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Brain Food

Recently I’ve been mildly obsessed with Elif Batuman’s The Possessed: Adventures with Russian Books and the People who Read Them (2011). It’s a collection of essays about Russian literature and her experiences as a PhD student at Stanford. In the first chapter, ‘Babel in California,’ Batuman describes a conference at Stanford, dedicated to the analysis of the work of Isaak Babel. Like so many academic conferences, it is simultaneously enlightening and farcical.

As is frequently the case, things come to a head at the conference dinner – an event to which everyone looks forward, but which is inevitably tense and faintly embarrassing. The combination of socially inept academics and indifferent food is usually disastrous.

In Batuman’s essay, the dinner begins badly when the conference organiser realises that he’d forgotten to invite the graduate students who, in the strange hierarchical world of universities, had assumed that, in the absence of a formal invitation, they were not adequately important to attend the formal dinner. Things go downhill from here: Babel’s elderly, cantankerous daughter picks a fight first with a biographer of her father, and then with her half-sister; and this is followed by a magnificently well-described display of scholarly one-upmanship:

‘So,’ Platt said to Freidin, as the waiters were bringing out the entrees. ‘I hear that Slavic department enrolments are declining in the United States.

‘Oh, do you? Well, you’re probably right.’

‘Do you notice a decline here at Stanford?’

‘I’d say we’ve had a pretty fair enrolment the past few years.’

‘What about graduate students – do you have many graduate students? I have somehow not seen your students.’

‘Here is Elif,’ said Freidin. ‘She is one of our graduate students.’

Platt peered at me over the rims of his glasses for several seconds, then turned back to Freidin. ‘Yes – so. I see you have one specimen. Are there many others?’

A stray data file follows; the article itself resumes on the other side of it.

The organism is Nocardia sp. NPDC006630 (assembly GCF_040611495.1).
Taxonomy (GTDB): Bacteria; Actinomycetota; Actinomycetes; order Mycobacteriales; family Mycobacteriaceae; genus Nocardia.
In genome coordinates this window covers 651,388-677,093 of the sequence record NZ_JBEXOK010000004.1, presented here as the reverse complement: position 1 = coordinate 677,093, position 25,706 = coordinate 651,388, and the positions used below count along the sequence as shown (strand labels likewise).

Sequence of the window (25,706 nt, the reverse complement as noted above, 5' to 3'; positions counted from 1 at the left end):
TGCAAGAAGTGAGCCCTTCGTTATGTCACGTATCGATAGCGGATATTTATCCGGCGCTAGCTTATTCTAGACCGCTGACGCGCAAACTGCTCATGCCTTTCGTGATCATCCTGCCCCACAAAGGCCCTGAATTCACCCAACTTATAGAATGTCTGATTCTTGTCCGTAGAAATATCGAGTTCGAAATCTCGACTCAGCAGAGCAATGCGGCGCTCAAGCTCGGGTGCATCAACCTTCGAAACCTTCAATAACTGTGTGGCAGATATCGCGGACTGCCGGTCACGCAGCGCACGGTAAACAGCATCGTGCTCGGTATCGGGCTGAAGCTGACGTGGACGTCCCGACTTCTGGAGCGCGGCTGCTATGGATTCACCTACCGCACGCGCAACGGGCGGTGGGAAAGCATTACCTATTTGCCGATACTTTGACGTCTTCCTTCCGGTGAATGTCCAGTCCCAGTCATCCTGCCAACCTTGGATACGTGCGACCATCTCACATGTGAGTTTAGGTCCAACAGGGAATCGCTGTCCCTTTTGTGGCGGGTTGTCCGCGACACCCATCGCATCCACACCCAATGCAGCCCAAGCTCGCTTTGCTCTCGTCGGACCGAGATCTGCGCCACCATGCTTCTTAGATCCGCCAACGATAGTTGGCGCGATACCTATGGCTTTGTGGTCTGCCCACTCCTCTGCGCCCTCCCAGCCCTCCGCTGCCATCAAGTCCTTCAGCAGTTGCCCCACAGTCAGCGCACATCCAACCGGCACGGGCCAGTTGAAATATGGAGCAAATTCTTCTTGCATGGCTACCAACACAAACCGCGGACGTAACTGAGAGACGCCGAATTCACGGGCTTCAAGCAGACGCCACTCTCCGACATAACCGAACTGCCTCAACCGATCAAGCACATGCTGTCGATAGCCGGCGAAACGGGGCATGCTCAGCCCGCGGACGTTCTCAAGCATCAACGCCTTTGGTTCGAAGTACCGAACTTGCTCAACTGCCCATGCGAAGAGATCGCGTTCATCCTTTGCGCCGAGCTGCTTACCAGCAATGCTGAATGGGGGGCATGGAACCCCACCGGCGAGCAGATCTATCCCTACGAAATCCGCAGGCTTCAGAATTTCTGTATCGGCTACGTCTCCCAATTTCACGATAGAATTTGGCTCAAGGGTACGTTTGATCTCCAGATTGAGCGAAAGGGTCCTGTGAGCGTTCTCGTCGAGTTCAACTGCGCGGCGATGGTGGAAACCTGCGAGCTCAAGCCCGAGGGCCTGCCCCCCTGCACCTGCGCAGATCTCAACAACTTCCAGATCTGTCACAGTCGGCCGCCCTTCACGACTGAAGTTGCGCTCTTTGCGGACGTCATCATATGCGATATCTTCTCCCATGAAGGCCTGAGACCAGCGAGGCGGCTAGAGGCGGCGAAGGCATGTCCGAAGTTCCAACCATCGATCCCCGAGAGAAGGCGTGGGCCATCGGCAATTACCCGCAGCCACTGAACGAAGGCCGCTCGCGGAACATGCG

By this point we had all been served some cutlets swimming in a sea of butter. These cutlets appeared to depress everyone. The Hungarian scholar even sent hers back, with detailed instructions. It reappeared a few minutes later, with no modification visible to the naked eye.

I remember conferences as much for their academic usefulness, as their food: like the conference I went to in Sweden, where at one lunch we had wild salmon with a lemon butter sauce, and the most delicious potatoes I had ever eaten. (This made up for the fact that the only dish I could identify on Swedish menus was a kind of prawn-mayonnaise on a baked potato. I ate this six times over three days.) Although that conference’s formal dinner – held, inexplicably, in a cavernous, abandoned factory which could, conceivably, have doubled as a murder scene in an episode of Wallander – served only pork for the main course, much to the dismay of several Jewish, Muslim, and, indeed, vegetarian diners.

And then there was the conference in Pretoria, where the same chicken was served over three lunches: first, roasted with undercooked potatoes and overcooked peas; then shredded and turned into pie; and finally with the pastry crust scraped off and stock added, as soup for the final day. It was inedibly tough on all three occasions.

During my first conference in the US – in Milwaukee before it was hip – we had doughnut holes for breakfast. I thought that this was an elaborate joke about the fact that there would be no breakfast – doughnuts are round, I reasoned, so a doughnut hole would be nothing but air – only to discover that they were mini-doughnuts. Delightful, but the sugar high they caused was not helpful during the day’s first session on childhood, death, and the Japanese experience of nuclear Armageddon.

The food served at conferences says as much about the state of academia as the papers presented during the sessions and the conversations which follow. I think of the mock turtle soup, quail, and crème de menthe jelly I ate after a conference at an Oxford college shortly before the credit crunch; and the spartan buffet which took the place of the formal dinner at a conference in New York last year.